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By msuazo Mar 26, 2013 2007 Words
Euthanasia Research Paper
AP Language and Composition
Maria Suazo
Mrs. Kranish
Period 2
March 12, 2013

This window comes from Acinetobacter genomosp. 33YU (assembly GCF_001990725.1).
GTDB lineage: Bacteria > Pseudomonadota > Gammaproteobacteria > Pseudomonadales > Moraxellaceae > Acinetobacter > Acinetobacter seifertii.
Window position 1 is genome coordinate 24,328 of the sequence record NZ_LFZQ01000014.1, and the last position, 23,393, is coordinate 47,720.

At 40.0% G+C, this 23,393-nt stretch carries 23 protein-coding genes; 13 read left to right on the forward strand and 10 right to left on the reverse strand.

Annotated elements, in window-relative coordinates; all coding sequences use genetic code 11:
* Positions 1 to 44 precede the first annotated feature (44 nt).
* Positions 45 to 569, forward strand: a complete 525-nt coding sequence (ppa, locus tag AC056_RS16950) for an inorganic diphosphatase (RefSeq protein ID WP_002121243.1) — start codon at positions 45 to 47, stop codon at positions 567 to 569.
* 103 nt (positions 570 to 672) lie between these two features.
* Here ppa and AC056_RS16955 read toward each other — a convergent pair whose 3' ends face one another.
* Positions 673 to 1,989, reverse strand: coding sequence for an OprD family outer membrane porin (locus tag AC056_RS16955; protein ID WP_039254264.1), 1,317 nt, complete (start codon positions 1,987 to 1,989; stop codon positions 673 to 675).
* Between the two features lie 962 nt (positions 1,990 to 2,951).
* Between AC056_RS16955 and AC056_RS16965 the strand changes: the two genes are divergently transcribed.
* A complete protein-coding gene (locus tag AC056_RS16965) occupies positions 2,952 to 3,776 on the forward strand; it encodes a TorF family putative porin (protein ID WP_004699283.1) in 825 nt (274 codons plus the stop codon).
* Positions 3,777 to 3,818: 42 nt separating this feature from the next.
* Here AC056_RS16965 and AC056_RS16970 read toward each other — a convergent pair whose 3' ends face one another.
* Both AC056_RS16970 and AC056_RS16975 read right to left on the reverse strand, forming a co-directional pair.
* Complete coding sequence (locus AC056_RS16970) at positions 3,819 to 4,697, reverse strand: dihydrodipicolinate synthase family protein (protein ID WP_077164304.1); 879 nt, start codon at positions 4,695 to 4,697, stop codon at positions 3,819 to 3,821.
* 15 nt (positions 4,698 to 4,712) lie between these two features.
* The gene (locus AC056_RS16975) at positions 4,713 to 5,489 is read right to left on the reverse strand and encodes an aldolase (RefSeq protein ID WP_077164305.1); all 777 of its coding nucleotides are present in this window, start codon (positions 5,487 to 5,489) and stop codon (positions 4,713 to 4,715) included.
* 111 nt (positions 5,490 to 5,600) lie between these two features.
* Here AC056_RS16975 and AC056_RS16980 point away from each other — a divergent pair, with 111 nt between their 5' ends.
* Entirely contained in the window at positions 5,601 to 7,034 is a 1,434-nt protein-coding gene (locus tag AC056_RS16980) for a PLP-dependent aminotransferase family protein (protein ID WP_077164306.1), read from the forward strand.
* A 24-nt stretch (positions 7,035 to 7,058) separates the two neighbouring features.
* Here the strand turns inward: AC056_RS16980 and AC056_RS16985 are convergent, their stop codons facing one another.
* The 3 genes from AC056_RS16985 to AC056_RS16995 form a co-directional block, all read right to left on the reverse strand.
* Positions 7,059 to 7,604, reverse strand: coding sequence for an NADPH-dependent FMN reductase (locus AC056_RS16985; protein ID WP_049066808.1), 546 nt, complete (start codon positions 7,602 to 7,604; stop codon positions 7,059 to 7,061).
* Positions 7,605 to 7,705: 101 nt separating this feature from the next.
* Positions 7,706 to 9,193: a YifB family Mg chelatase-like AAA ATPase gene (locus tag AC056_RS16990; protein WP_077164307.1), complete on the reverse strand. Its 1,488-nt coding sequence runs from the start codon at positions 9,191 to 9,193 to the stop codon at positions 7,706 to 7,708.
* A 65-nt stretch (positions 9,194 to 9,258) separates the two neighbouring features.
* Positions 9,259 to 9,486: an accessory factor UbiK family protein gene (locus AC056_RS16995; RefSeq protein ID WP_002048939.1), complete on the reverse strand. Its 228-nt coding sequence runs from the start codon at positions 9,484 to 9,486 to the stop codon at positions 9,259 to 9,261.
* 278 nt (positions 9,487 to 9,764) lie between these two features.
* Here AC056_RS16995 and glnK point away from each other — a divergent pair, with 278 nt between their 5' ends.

Noseless, fingerless, handless, vision less, and jawless, Matthew Donnelly pled for death. Matthew spent his last thirty years conducting research of x-rays and as a result aquired skin cancer. This skin cancer caused him to lose his nose, his left hand, two fingers on his right hand, part of his jaw and his vision. During this crucial stage of cancer, Matthew was given less than a year to live and suffered extreme pain both physically and emotionally. As his longing to live decreased his desire to rest eternally increased. As Matthew's plead to die grew stonger, he was finally shot by his brother, Harold Donnelly, with a .30 caliber pistol. Matthew's death demonstrates all that the world could avoid if euthanasia was legal; violation of one's civil liberties. Euthanasia, or as many like to call it, assisted suicide, should be legalized. Euthanasia is the taking of one's own life, purposely, with the assitance of another person and is derived from the Greek words Eu Thanatos. In ancient Greece and Rome, Euthanasia was practiced often but as the importance of religion increased the practice of Euthanasia diminished. (SOURCE HERE (mcdougall & martha gorman). Though there are different distinctions of Euthanasia such as passive and active Euthanasia, the results are all the same; the end of suffering and the beginning of eternal rest. Passive Euthanasia involves less extreme measures, such as removing a patient from life support. Active Euthanasia causes death in a more direct manner, for example, providing an overdose of medication (Mcdougall). Oregon's Death with Dignity Act was introduced in the Legislative Assembly to allow physicians to provide terminally ill patients with medication to end their life. Under the qualification of two witnesses and the clearance of any mental conditions, terminally ill patients in Oregon can choose to die rather than suffer. When the word Euthanasia is used, many unconsciously associate it with the low and behold Adolf Hitler. Hence, the poll that was made after World War II that illustrated that the support for Euthanasia was lower after the war than it was before the war (ENTER SOURCE). Adolf Hitler's “Euthanasia Programme” included the murder of many people who were in asylums for the mere purpose of perserving food for Germans during this wartime. This form of Euthanasia,however, has been long gone. Euthanasia now is done for the pure and simple reason of ending suffering and preserving deserved rest for terminally ill patients. First, Euthanasia should be legalized to deliver patients relief and rest from the pain experienced by the terminal illnesses. Often times nurses are faced with patients who are terminally ill and desire an end to suffering. Assisted Suicide is an eternal pain killer for all terminal patients who are free from mental problems. In Vacco v. Quill the American Civil Liberties stated that “The right of a competent, terminally ill person to avoid excruciating pain and embrace a timely and dignified death bears the sanction of history and is implicit in the concept of ordered liberty” (ACLU). If a patient is experiencing tremendous pain and anguish, it is their right and perogative to free themselfs from this misery. Diane Pretty is a 43 year old women who suffers from motor neurone disease (Sarah Barclay). It is nearly impossible for Pretty to speak, eat, or even breathe. A simple sentence requires 20 minutes of assitance from her various machines and aids, to communicate a simple “I love you” to her husband or to swallow a small amount of saliva requires a tremendous amount of pain and time. Diane addresses herself as practically dead and her mother agrees. The legalization of Euthanasia in United Kingdom would have allowed Diane to be placed out of her own misery and into the land of paradise and rest. Her husband Brian has contemplated risking his future for the love of her life. In the United Kingdom, assisted suicide can result in a maximum sentence of fourteen years in jail. Brian encounters Diane's constant struggles and hates seeing her in such a troubled state. In the legalization of Euthanasia the government must take into account the lives of the terminally ill, all the Diane Pretty's of this world; the hopeless, the suffered, and the tormented. When a person is suffering from any medical condition their first response is to seek medical attention from professionals. However, when medical attention has failed year after year and is simply not enough to preserve the life of a sick person, there are not much options but to await the physical death of an already dead spirit. What is a patient suppose to do when their death is knocking on their door while simultaneously experiencing unbearable pain? A significant part of the Hippocratic Oath is the duty “to care for and meet the needs and desires of a patient in all stages of the patient's life” (Ronald A. Lindsay). The duties of medical professionals are simple and concrete; caring for a patient's desires and needs is one of the many simple responsibilites. The needs of terminally ill patients consist of sleep needs, nutritional needs, medical needs and comforting needs. Once the physician has attempted to its upmost ability to meet the needs of the patient and the result is no improvement in health, which is usually the case, hence the word “terminal”, the desires of the patient must be met to the fullest extent. When the needs of the patients are not met, the desire of death rather than life makes assisted-suicide acceptable. “To take a deliberate action with the exppress intention of ending a life to relieve intractable (persistent, unstoppable) suffering” (Medical News Today) should be allowed under government law. Secondly, Euthanasia should be legalized because people should not make end of life decisions without medical advice. Although assisted suicide may not be the intial advice from a physician for a terminally ill patient, the legalization of this practice would enhace a physician's acceptance in hearing a patient speak towards the issue of suicide. The legalization of Euthanasia would provide patients with the opportunity to seek medical advice, opening a free way for patients to openly and comftorably discuss pallative or psychiatric care and eventually physicain-assisted care, if desired. According to Alan Marzilli, patients are more hesitant to speak to their physicans about suicide because of the restrictions placed on physician-assisted suicide. The lifting of bans on Euthanasia would cause patients to seek Pallative care and Psychiatric care with more acceptance knowing that if this care lacks effectiveness assisted suicide could be an alternative. Throughout it all, the patients are seeking medical advice. Therfore, assisted suicide would be conducted in a safer manner, as a trusting and comftorable relationship between the physican and patient is established. Under the circumstance that all other care has been offered to limit the distress and suffering that a patient may feel, physicain-assisted suicide will be practiced. Given that 60% of patients with cancer report experiencing forms of distress (Susan D. Block), medical advice would be extremely beneficial prior to physicain-assisted suicide and the legalization of this practice would enhace this advice. Many fear that if Euthanasia was made legal, abuse of this practice would occur. In other words, If one was feeling distressed or afflicted a simple ride to a local hospital and an injection of a needle would do the trick; inflict death. The legalization of Physician-Assisted Suicide, however, would ensure that only those who are terminally ill receive this assistance which reduces the abuse that is so often feared. Strict standards and qualifactions will accompany the legalization of Euthansia, as has been done in the state of Oregon. Under Oregon's Death With Dignity Act, the only act in the United States legalizing physician-assisted suicide, a patient suffering with terminal illness may only recieve this assistance if he or she has been cleared from any “mental condition impairing judgement” (Medical News Today). As physical damage occurs in a terminally ill patient so does emotional and psychological damage. 47% of patients with cancer met the criteria of aquiring a psychiatric disorder. These disorders included depression, anxious moods or organic mental disorders. (Susan D. Block). Terminally ill patients are already less expected to acquire happiness and hope due to their limited time of life, therefore making them less eligible to participate in physican-assisted suicide and forcing them to turn to other alternatives such as other medical cares or simply taking their matters and their lives into their own hands. If the procedure of Euthanasia was made legal and strict no person experiencing psychological disorders or suicidal struggles would recieve this treatment and medical advice in regards to life or death decisions would be widely accepted. Thirdly, Euthanasia should be legalized because forms of Euthanasia are already present in society therefore, the legal acceptance of this act would merely enhance the pursuit of ending the life of those in desperate need of rest and relief from pain and suffering. Euthansia is already occuring, it is simply titled a differeny name. The Do Not Attempt Cardiopulmonary Resuscitation (DNCPR) form is filled by a patient who in the event of a cardiopulmonary arrest will not receive cardiopulmonary resuscitation. Euthanasia and the DNCPR form have a common result; in the event of a certain situation or circumstance the patient has the right to determine their life or death. Euthanasia can be broken down into various titles yet the objective remains the same. Passive Euthanasia, according to Jennifer McDougall is “letting someone is more about lack of action than taking an action”. The lack of performing cardiopulmonary resuscitation is clearly a prime example of Passive Euthanasia. Although these two forms of Euthanasia require the performance or the lack of performance of different tasks, the intended results are still the same. Therfore, if Passive Euthanasia, also known as DNACPR, is permitted lawfully why is Euthanasia, a humble and desirable act of ending suffering not permitted? Another and very important diguised form of Euthanasia that is present and widely accepted by our government and society is Palliative Sedation. Suffering tremendous amounts of pain and distress is one of the many intolerable results of terminal illnesses, part of treating this pain is Palliative Sedation. This includes the inducing of sedative medication such as Valium or Phenobarbitol, in hopes of gaining unconscioussness to allow the patient to experience a state of release from all the pain associated with certain illnesses. Active Euthanasia, according to Jennifer McDougall is causing “the death of a sick person without the person's anticipation”. In Palliative Sedation, there have been cases where the only way to ensure freedom from pain is complete unconscioussness until death is upon the patient. If during Palliative Sedation, physician's are aware that the use of sedative medication, to a certain extent, will result in death why is Euthanasia not allowed? During Euthanasia physician's acquire the same knowledge that is present when performing Palliative Sedation; the patient is encountering ridiculous amounts of pain and it must end now. Forms of Euthanasia are ever present in our society and medical world, it is a matter of accepting and conforming to the law once Euthanasia is legalized. Those who are enduring great hardships and pain deserve to dictate who whether they want to continue experiencing a dredful and complicated life. 86% of the public support Euthanasia for the terminally ill or those patients on life support (Euthansia Statistics). The government should be representative of the policies and practices in which their citizens desire and support. For the love of those suffering and the acceptance already present in our society, Euthanasia should and will be legalized. The final reason for why Euthanasia should be legalized is because in cases of terminal illnesses, people should have the right to determine when and how death will be brought upon them. A patient's fate should not be determing by the government but by their own inclinations.